Juneteenth to be Celebrated as Federal Holiday for the First Time

Dr. E.C. Beuck

Today, President Biden signed a bill to make Juneteenth a federal holiday commemorating the end of slavery in the United States, making it the 11th federal holiday overall. It was first unanimously passed on June 15 in the Senate, then by 415 to 14 votes in the House of Representatives. Having finally been recognized by the federal government, this years celebration will be a special one. That being said, though now legally recognized, the holiday itself has been around for a while now.

While the Emancipation Proclamation by President Lincoln in 1862 officially otulawed slavery in all the states that had rebelled against the Union, the remoteness of Texas and the relative lack of Union troops at the end of the civil war led to a low and inconsistent enforcement of the proclamation. As a result, it would not be until June 19, 1865, when General Gordon Granger of the Union Army issued Order No. 3, that all slaves in Texas were considered free. That being said, it would not be until 1874, after a number of Texas Supreme Court decisions started in 1868, that the freedom of all formerly enslaved people in Texas was given final legal status.

The text of Order No. 3 is brief and to the point:

Head Quarters District of Texas

General Galveston Texas June 19th 1865 - Order No. 3

The People of Texas are informed that, in accordance with a proclamation from the Executive of the United States, all slaves are free. This involves an absolute equality of personal rights and rights of property between former masters and slaves, and the connection heretofore existing between them becomes that between employer and hired labor.

The freedmen are advised to remain quietly at their present homes and work for wages. They are informed that they will not be allowed to collect at military posts and that they will not be supported in idleness either there or elsewhere.

By order of Major General Granger - F.W. Emery - Major A.A. Genl.

Though often shortened to Juneteenth, it is officially Juneteenth National Independence Day, while also being known as Jubilee Day, Liberation Day, and Emancipation Day. The first recorded celebrations involved church-centered community gathering across Texas starting in 1866. In 1898, any estimated 30,000 people attended a celebration at Booker T Washington Park in Limestone County, Texas, which was established for the celebration that year. Since then, it gradually spread across the South, and began to become more commercialized in the 1920s and 1930s. While the celebrations were overpowered by the struggles of the Civil Rights Movement of the 1960s, the celebrations would again surge in popularity following the 1970s. By the 1990s, the holiday was receiving mainstream attention across the US.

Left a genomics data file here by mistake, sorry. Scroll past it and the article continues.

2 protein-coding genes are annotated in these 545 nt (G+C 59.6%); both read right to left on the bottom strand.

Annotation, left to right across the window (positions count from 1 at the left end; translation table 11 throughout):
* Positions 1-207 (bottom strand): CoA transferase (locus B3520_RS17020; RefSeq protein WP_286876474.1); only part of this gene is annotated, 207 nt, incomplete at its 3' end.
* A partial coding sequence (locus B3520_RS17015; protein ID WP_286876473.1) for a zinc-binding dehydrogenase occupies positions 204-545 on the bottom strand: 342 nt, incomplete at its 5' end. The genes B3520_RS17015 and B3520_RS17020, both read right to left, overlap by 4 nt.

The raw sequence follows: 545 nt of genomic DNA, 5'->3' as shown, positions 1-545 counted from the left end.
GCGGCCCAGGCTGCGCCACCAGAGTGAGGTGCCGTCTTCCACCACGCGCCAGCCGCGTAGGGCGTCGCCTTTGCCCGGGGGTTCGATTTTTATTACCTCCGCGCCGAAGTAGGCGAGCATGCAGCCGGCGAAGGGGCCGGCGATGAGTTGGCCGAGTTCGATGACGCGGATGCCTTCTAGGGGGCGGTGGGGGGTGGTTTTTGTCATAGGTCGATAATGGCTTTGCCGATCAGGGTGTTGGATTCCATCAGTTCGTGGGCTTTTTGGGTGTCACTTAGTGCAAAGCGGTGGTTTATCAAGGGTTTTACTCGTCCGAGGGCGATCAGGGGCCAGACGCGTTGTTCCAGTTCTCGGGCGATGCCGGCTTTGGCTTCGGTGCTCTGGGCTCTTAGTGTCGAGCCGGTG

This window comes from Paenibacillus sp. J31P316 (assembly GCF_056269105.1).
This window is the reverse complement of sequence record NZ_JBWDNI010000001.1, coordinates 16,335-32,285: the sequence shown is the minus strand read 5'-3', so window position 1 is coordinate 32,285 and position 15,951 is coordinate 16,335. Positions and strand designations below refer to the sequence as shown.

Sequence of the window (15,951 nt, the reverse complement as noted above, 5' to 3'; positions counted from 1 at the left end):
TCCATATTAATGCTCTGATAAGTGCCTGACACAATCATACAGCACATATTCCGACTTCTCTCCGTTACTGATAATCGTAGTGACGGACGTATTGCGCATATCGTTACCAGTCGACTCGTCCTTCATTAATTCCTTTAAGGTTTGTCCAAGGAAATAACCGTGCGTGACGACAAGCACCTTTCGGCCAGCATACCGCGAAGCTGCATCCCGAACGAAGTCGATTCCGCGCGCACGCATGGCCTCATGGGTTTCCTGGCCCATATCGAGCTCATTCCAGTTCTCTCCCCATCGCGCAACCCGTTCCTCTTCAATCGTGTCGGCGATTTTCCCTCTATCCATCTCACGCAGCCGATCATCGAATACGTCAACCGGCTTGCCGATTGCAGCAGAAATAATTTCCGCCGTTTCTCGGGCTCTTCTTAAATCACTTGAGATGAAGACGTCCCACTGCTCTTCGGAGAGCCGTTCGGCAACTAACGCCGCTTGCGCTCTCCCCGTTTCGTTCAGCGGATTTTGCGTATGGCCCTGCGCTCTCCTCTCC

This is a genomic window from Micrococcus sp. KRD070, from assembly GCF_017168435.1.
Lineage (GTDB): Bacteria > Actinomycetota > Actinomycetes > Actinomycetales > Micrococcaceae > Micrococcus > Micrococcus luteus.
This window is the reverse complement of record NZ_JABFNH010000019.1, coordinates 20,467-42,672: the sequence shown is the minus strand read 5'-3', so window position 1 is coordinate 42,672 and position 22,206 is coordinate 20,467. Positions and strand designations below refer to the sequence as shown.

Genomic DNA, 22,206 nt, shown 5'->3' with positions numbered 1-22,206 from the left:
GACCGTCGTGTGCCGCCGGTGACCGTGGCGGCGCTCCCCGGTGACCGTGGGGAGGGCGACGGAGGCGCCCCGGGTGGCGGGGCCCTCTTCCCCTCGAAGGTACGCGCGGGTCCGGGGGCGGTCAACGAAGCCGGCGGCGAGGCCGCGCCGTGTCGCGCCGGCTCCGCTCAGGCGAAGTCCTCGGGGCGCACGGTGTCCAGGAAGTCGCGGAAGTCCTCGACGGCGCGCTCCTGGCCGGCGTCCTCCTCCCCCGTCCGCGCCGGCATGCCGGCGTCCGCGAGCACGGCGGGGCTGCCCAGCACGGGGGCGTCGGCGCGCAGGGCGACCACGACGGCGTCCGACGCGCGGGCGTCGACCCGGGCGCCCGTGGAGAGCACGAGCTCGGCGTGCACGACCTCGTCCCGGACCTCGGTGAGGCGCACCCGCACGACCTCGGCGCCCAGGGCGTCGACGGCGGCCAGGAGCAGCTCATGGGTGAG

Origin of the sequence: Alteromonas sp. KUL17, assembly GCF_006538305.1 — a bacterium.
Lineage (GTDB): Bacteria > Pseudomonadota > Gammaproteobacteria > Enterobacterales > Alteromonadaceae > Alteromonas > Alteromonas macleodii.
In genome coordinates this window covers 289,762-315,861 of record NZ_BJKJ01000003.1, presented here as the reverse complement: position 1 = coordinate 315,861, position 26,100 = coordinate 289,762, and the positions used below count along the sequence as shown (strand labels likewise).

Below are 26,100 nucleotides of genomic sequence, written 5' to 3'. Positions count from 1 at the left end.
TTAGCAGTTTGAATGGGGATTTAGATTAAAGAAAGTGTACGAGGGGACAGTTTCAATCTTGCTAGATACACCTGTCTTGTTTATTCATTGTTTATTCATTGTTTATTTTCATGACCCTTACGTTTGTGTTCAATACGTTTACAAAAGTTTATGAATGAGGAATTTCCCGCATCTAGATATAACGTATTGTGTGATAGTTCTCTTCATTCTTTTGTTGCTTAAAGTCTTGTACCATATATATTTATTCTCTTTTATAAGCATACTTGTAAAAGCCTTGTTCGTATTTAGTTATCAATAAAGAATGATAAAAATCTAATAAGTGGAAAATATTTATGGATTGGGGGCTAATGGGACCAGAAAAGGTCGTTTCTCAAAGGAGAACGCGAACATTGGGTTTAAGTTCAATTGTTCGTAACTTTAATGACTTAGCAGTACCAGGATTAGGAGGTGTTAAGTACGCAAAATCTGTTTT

Modern day celebrations tend to be locally organized, with such things as the reading of the Emancipation Proclamation, the singing of traditional songs, and the reading of works by the great African-American writers. This year a number of special events will be coming to the D.C. area. Here are a few of them:

1. What Is Black Art Exhibition: Artwork will be displayed by 19 Black artists from around the world. For more information.

2. Moechella Juneteenth Weekend and Unity Fest: A party and music festival that will run from friday through the weekend.

3. Juneteenth Lighting for Freedom and Justice: A lighting of the west facade of the National Cathedral to honor the emacipation of enslaved people.

4. The National Museum of African American History and Culture's Juneteenth Series: To recognize the holiday, the museum will be hosting a number of online events throughout the day covering a number of topics related the Juneteenth and Emancipation.

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Holding a PhD in Political Science, I write about current events and on political topics related to international relations, international law, conflict both between and within states, and the interactions between technology and politics.

Washington, DC

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